OTC ‘morning after’ pill hard to swallow

Schering Healthcare, the UK’s only manufacturer of the emergency contraceptive “morning after” pill, is refusing to make a move which could boost its sales.

Women who want to take the contraceptive must either go to a birth control clinic or get a doctor’s prescription. Schering says it has no plans to apply for a non-prescription licence, which would enable women to buy the drug over the counter (OTC).

A coalition of pressure groups – comprising the Birth Control Trust, the Family Planning Association (FPA), the Royal Pharmaceutical Society and the Royal College of General Practitioners – started a campaign last week to lobby the Government to remove the “morning after” pill from the prescription-only list. Their motives vary, but include reducing unwanted pregnancies and cutting down on the 180,000 abortions performed in Britain every year.

The groups are lobbying Parliament and the Department of Health (DoH) over the issue, and plan to encourage women, GPs and pharmacists to write to their local MPs.

A spokesman for The Birth Control Trust says: “So far we have been pleased with the response from individuals within the DoH.”

But a spokeswoman for Schering, which turns over about 1 million packs of its PC4 emergency contraceptive pill a year, says there are important issues to address first.

Trials must be undertaken and data compiled to apply for an OTC licence. There is also the question of price – the pill is free at the moment, but women would have to pay if it was taken off prescription. For Schering, one of the main issues is liability. As the spokeswoman says: “Who is at fault if something goes wrong?”

It’s a good question. At the moment responsibility lies with the health professional prescribing PC4. If a doctor is not involved and a woman takes the drug unwisely, causing side-effects, the manufacturer could be liable.

The product is not simple to take: two pills must be taken within 72 hours of intercourse, and then two more exactly 12 hours later. Nausea is common and if the pills are vomited, the drug is ineffective. It should not be prescribed to women with thrombosis or focal migraines.

Even so, a spokeswoman for the FPA says: “It is thoroughly safe and effective when appropriately given.” But one argument against PC4 being available over the counter is that careful instructions are needed to understand the drug. A doctor is in a position to explain these at length, whereas a pharmacist working behind a busy counter may not be. But the FPA spokeswoman adds: “Women are perfectly able to read a packet and can ask a pharmacist if they want to. They don’t need to be spoon-fed.”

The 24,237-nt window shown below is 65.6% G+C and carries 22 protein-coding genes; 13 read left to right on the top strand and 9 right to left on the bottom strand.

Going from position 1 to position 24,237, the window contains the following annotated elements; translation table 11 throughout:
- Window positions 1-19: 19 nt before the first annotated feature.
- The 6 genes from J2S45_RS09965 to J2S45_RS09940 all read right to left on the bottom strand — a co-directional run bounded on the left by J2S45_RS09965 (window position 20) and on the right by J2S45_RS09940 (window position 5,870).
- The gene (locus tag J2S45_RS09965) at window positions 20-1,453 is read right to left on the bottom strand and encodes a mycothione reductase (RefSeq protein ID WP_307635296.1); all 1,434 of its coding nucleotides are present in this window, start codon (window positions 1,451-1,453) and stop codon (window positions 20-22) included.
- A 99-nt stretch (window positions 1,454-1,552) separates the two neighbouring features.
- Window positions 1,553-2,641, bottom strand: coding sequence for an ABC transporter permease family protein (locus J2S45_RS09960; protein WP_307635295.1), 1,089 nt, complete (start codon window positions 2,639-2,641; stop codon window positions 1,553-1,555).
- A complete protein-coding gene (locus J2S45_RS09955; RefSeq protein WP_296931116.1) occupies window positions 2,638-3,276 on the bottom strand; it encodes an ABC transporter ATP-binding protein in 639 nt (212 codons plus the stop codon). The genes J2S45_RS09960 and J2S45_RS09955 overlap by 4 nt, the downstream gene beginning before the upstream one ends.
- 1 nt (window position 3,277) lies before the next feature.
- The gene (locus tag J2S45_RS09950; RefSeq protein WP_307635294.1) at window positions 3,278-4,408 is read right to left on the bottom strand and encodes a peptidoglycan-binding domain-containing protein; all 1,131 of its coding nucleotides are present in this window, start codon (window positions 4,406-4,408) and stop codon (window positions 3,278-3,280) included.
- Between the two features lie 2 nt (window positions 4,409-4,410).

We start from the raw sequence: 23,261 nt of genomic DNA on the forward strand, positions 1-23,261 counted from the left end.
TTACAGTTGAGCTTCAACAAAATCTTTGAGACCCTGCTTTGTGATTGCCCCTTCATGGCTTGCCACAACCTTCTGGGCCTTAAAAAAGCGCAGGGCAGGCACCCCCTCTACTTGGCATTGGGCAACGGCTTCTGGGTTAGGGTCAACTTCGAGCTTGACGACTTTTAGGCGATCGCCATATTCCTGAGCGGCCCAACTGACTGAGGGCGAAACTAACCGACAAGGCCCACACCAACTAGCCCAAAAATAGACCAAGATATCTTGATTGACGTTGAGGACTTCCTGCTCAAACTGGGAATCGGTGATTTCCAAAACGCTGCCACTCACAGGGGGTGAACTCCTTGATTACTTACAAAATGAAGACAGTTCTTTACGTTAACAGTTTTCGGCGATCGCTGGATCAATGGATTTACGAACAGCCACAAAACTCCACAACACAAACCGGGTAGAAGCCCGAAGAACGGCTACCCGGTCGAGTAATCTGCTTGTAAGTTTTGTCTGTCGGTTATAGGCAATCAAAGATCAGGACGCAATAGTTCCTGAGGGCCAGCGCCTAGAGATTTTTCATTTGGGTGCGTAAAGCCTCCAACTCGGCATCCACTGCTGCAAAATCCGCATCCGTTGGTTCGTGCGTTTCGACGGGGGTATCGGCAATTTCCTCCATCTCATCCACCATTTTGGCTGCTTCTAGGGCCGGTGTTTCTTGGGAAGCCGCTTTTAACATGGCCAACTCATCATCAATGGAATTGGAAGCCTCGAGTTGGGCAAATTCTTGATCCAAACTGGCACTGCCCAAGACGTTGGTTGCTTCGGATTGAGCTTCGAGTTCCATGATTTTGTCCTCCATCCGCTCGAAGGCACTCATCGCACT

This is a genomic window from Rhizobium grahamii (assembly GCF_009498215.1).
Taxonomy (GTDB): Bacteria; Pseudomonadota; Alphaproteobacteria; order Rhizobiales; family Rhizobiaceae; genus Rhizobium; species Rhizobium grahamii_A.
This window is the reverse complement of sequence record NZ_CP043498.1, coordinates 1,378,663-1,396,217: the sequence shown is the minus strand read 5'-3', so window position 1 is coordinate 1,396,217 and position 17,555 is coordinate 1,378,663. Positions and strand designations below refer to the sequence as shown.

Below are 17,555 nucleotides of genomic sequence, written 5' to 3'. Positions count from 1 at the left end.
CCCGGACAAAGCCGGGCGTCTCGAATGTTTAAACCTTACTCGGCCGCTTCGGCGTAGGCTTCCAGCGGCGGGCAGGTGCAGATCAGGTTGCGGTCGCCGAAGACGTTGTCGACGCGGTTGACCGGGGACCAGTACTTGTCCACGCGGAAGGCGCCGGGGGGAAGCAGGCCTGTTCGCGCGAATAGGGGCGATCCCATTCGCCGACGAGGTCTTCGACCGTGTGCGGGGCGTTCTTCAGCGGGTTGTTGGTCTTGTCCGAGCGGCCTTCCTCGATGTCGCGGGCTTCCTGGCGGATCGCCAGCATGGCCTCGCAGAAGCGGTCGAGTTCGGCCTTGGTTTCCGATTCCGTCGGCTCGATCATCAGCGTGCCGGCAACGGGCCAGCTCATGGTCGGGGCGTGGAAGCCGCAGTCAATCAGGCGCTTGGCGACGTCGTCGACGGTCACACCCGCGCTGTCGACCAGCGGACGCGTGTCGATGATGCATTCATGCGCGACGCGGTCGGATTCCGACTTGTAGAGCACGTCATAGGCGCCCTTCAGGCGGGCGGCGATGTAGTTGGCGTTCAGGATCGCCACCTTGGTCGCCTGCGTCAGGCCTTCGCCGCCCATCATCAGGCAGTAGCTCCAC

Myths surround the pill. Firstly it is often said that it can be taken up to three mornings after unprotected sex, belying its nickname of “the morning after” pill. Some claim it is also safe to take PC4 repeatedly – up to twice a month, according to the FPA spokeswoman. And then, if it is taken and pregnancy still ensues (it is only 95 per cent reliable), it won’t damage the baby.

Any marketing campaign would have to counter these misconceptions. This was the intention of a joint initiative for PC4 run by the FPA and the Health Education Authority in 1995 and 1996.

The campaign explained what the product is and where it can be obtained. According to the spokeswoman from Schering, consumption of the drug “virtually doubled” during the push, while HEA research showed awareness rose by nine per cent to 76 per cent.

Both figures suggest women are very receptive to advertising for emergency contraception. But any ad campaign runs the risk of being seen as supporting unprotected sex.

Mike Lees, chief executive of Bates Healthcom, claims the task of successfully launching the product into the OTC market would not be as difficult as it appears: “You could have a highly responsible ad campaign to promote it in a highly responsible way. It’s no different to any other form of contraceptive advertising.

“We’re talking about a heavy medicine and it would be necessary to talk about it in a heavy way. You could not use humour. You’d have to use the kind of taste which society expects.”

If the drug is reclassified, it would fit with the Government’s Primary Healthcare initiative – cutting costs at GP’s surgeries by getting the public to use the pharmacist for straightforward health complaints.

If the campaigners manage to convince the Government to change the licensing of the emergency contraceptive pill, Schering would be forced to rethink its strategy.

The move would open the market to other manufacturers, which so far have steered away from producing it as a prescription drug.

Sales worth 3m a year to Schering may not sound much, but the cash value is likely to increase if the pill is given pharmacy status.

Through its reluctance to apply for a pharmacy licence, Schering could find it is encouraging rivals to enter the market.

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